At right: Sink Creek Falls. Photo by Chuck Sutherland.
The main sources of nutrient impairments are over-fertilized agricultural lands, as well as urban lawns and gardens. Other sources include livestock, pet waste, municipal wastewater systems. Farmers apply nutrients in the form of chemical fertilizers, manure, and sludge. When fertilizers exceed plant needs, are left out in the open, or are applied just before it rains, nutrients can wash into our waterways over land or seep into groundwater.
Many backyard fertilizers for gardens or lawns contain nutrients. Just like in a rural setting, excess fertilizer that is not taken up by plants can seep into groundwater sources or be carried by stormwater over land to streams and rivers. Most dishwashing detergents are another source of nutrients that can be tracked back to the home. Finally, high concentrations of nutrients are also found in human and pet waste, which all too often contaminate our waters via leaking sewer lines or neglected pet waste.
These increased nutrient concentrations cause nuisance or toxic algae blooms in waterbodies. These blooms can ruin swimming and boating opportunities, create foul taste and odor in drinking water, and kill fish and aquatic life by removing oxygen from the water. High concentrations of nutrients must be filtered from our drinking water, since they can cause methemoglobinemia, a potentially fatal disease in infants, also known as blue baby syndrome.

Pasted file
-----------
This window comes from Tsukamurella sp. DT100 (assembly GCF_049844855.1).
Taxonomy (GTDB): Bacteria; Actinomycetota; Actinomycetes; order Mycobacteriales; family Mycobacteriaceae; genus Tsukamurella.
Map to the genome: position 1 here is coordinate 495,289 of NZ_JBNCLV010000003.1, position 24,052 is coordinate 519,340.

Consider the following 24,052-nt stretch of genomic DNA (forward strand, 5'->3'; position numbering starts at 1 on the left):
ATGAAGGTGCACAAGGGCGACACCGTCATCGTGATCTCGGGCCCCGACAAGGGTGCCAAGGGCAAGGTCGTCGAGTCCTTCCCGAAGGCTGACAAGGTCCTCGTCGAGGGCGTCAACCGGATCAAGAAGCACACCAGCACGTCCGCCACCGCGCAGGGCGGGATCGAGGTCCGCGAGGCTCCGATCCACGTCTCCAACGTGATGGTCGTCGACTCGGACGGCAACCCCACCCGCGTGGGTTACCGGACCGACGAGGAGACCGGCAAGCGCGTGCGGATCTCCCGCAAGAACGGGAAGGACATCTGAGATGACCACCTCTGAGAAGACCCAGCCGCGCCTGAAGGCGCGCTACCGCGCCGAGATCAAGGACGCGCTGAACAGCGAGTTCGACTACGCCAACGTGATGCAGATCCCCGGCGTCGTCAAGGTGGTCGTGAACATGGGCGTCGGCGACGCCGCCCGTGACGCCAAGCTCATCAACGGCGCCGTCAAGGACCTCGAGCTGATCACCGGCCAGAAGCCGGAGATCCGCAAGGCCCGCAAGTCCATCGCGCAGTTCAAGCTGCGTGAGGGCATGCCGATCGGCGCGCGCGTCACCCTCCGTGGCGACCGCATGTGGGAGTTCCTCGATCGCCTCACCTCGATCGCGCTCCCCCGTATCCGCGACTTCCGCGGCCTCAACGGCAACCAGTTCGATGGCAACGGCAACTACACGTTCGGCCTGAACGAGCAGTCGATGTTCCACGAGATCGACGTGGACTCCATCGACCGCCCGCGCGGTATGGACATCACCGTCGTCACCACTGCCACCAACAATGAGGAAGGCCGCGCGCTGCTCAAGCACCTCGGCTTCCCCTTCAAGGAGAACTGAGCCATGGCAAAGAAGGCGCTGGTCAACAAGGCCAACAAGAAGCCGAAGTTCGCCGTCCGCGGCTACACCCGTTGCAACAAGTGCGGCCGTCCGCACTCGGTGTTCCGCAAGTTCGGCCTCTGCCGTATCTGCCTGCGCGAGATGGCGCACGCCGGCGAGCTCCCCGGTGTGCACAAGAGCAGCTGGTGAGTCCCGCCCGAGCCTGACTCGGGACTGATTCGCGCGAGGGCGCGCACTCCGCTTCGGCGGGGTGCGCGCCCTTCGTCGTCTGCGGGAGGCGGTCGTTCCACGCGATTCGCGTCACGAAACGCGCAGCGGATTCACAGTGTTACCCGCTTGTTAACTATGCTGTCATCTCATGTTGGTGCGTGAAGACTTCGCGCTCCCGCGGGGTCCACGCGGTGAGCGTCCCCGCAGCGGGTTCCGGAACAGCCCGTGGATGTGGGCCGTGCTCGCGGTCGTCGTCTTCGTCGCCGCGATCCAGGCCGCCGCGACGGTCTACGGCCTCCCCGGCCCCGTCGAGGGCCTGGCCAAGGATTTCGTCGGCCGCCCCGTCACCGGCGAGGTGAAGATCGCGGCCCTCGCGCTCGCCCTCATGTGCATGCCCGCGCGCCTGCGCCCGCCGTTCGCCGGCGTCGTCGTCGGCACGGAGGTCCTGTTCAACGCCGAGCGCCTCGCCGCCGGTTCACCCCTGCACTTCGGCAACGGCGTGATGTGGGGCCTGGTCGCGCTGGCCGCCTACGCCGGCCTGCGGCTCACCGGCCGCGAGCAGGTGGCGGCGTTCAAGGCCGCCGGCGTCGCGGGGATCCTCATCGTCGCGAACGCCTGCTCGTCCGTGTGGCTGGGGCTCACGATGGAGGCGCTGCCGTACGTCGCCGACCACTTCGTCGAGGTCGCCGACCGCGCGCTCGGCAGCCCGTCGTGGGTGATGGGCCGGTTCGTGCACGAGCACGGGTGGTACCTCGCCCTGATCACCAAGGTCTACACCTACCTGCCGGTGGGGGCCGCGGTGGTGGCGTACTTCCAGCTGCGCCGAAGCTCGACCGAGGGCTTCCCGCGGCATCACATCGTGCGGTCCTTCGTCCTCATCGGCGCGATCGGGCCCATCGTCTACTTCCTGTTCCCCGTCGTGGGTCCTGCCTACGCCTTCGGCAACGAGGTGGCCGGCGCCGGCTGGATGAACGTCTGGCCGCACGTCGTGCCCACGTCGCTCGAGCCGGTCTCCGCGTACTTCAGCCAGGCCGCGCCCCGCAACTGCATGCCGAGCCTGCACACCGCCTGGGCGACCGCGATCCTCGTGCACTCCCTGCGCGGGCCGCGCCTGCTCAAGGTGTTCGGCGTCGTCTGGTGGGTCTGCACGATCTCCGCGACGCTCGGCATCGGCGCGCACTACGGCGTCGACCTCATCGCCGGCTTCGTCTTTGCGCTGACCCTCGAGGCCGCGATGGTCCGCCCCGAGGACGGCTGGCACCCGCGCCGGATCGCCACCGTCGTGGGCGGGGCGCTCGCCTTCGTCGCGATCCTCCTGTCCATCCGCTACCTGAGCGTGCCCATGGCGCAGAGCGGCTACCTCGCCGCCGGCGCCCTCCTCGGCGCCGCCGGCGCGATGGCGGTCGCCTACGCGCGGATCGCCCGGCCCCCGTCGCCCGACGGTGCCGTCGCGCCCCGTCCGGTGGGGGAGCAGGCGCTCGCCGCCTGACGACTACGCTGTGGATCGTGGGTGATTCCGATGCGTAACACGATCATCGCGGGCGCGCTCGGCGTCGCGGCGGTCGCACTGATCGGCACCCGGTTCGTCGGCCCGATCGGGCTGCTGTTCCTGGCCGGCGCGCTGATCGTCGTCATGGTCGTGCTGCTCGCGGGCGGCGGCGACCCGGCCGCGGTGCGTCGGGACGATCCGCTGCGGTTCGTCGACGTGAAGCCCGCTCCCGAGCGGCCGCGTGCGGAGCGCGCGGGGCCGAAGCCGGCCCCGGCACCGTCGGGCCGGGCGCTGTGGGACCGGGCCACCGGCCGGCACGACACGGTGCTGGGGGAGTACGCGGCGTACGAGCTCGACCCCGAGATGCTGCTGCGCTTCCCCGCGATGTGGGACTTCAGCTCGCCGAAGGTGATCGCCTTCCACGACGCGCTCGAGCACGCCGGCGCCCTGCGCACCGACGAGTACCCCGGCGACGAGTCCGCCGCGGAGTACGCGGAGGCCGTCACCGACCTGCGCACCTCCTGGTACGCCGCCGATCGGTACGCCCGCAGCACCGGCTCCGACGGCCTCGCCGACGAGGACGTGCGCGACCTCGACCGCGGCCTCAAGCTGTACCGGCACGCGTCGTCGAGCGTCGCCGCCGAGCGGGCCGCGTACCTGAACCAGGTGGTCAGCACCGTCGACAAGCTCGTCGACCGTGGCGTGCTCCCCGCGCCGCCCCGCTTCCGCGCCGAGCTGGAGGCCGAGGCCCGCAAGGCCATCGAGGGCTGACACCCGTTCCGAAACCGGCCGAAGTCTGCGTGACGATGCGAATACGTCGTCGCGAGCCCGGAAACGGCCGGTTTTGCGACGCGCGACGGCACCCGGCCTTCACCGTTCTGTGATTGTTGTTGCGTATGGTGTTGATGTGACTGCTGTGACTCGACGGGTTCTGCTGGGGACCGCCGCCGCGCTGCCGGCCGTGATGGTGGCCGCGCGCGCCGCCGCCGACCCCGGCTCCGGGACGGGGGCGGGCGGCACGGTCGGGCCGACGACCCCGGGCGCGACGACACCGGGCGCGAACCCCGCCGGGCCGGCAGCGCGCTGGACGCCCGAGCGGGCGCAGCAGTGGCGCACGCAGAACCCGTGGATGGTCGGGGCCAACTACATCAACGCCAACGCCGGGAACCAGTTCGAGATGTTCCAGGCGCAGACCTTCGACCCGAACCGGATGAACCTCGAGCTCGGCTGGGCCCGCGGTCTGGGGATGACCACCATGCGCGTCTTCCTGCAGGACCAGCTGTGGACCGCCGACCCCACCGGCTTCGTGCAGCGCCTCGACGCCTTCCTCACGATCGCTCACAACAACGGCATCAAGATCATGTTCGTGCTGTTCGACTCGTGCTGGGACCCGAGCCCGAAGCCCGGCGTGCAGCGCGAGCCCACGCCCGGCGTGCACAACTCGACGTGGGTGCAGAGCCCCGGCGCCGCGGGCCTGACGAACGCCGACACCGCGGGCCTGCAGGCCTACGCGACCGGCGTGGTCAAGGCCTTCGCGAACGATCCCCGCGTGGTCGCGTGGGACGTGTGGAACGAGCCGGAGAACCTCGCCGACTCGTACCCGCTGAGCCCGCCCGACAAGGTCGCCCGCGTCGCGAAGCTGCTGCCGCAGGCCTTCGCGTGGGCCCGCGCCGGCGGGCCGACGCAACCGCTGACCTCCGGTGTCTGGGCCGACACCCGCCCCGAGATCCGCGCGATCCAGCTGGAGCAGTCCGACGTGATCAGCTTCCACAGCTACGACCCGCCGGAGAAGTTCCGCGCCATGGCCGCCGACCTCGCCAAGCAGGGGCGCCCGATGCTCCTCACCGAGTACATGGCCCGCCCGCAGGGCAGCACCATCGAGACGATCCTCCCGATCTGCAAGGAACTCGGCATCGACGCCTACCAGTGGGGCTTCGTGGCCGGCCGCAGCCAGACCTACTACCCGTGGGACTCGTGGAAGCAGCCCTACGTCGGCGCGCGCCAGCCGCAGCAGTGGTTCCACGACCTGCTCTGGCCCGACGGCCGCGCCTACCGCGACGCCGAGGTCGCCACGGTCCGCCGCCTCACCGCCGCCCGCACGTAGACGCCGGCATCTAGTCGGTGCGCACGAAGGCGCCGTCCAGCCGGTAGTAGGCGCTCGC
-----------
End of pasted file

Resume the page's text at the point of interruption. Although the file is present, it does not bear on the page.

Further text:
How To Help (And Who Can Help You)1. Limit fertilizers.2. Allow for natural growth near waterways.3. Plant natives.4. Pick up after your pet.5. Employ agricultural best management practices.6. Plan for a better future.7. Contact your representatives.8. Support your local watershed stewards.9. Spread the word.Ready To Make A Difference?Pledge to do one or more of these mitigation activities!